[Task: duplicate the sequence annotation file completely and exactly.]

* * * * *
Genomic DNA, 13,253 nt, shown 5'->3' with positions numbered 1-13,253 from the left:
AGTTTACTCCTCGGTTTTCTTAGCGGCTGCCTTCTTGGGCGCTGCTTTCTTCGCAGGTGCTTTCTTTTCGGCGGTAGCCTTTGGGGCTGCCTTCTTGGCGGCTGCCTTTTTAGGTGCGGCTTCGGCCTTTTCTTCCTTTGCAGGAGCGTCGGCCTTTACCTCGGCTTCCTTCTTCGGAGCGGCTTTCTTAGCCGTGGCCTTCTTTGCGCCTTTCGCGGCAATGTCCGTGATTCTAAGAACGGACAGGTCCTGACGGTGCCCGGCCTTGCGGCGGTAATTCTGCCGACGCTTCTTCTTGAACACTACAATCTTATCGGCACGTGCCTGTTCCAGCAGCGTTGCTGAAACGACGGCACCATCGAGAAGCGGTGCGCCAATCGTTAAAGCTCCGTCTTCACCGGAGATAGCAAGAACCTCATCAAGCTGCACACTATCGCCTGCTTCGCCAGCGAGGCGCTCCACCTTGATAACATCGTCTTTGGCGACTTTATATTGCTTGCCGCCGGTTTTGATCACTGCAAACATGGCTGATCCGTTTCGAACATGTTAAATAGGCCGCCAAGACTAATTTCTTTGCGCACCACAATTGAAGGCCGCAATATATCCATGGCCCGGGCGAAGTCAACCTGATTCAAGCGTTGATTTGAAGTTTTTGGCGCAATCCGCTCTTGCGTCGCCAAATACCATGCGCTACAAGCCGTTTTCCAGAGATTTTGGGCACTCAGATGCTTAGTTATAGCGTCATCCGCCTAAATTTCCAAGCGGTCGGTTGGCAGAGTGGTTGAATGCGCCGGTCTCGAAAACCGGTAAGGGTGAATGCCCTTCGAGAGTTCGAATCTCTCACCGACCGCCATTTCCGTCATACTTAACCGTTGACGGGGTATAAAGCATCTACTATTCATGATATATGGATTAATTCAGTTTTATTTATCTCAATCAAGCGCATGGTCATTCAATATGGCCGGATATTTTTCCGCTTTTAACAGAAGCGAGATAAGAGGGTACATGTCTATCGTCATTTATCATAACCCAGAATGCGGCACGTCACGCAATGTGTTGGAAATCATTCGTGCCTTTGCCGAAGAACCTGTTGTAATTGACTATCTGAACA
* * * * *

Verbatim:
Genomic DNA, 13,253 nt, shown 5'->3' with positions numbered 1-13,253 from the left:
AGTTTACTCCTCGGTTTTCTTAGCGGCTGCCTTCTTGGGCGCTGCTTTCTTCGCAGGTGCTTTCTTTTCGGCGGTAGCCTTTGGGGCTGCCTTCTTGGCGGCTGCCTTTTTAGGTGCGGCTTCGGCCTTTTCTTCCTTTGCAGGAGCGTCGGCCTTTACCTCGGCTTCCTTCTTCGGAGCGGCTTTCTTAGCCGTGGCCTTCTTTGCGCCTTTCGCGGCAATGTCCGTGATTCTAAGAACGGACAGGTCCTGACGGTGCCCGGCCTTGCGGCGGTAATTCTGCCGACGCTTCTTCTTGAACACTACAATCTTATCGGCACGTGCCTGTTCCAGCAGCGTTGCTGAAACGACGGCACCATCGAGAAGCGGTGCGCCAATCGTTAAAGCTCCGTCTTCACCGGAGATAGCAAGAACCTCATCAAGCTGCACACTATCGCCTGCTTCGCCAGCGAGGCGCTCCACCTTGATAACATCGTCTTTGGCGACTTTATATTGCTTGCCGCCGGTTTTGATCACTGCAAACATGGCTGATCCGTTTCGAACATGTTAAATAGGCCGCCAAGACTAATTTCTTTGCGCACCACAATTGAAGGCCGCAATATATCCATGGCCCGGGCGAAGTCAACCTGATTCAAGCGTTGATTTGAAGTTTTTGGCGCAATCCGCTCTTGCGTCGCCAAATACCATGCGCTACAAGCCGTTTTCCAGAGATTTTGGGCACTCAGATGCTTAGTTATAGCGTCATCCGCCTAAATTTCCAAGCGGTCGGTTGGCAGAGTGGTTGAATGCGCCGGTCTCGAAAACCGGTAAGGGTGAATGCCCTTCGAGAGTTCGAATCTCTCACCGACCGCCATTTCCGTCATACTTAACCGTTGACGGGGTATAAAGCATCTACTATTCATGATATATGGATTAATTCAGTTTTATTTATCTCAATCAAGCGCATGGTCATTCAATATGGCCGGATATTTTTCCGCTTTTAACAGAAGCGAGATAAGAGGGTACATGTCTATCGTCATTTATCATAACCCAGAATGCGGCACGTCACGCAATGTGTTGGAAATCATTCGTGCCTTTGCCGAAGAACCTGTTGTAATTGACTATCTGAACA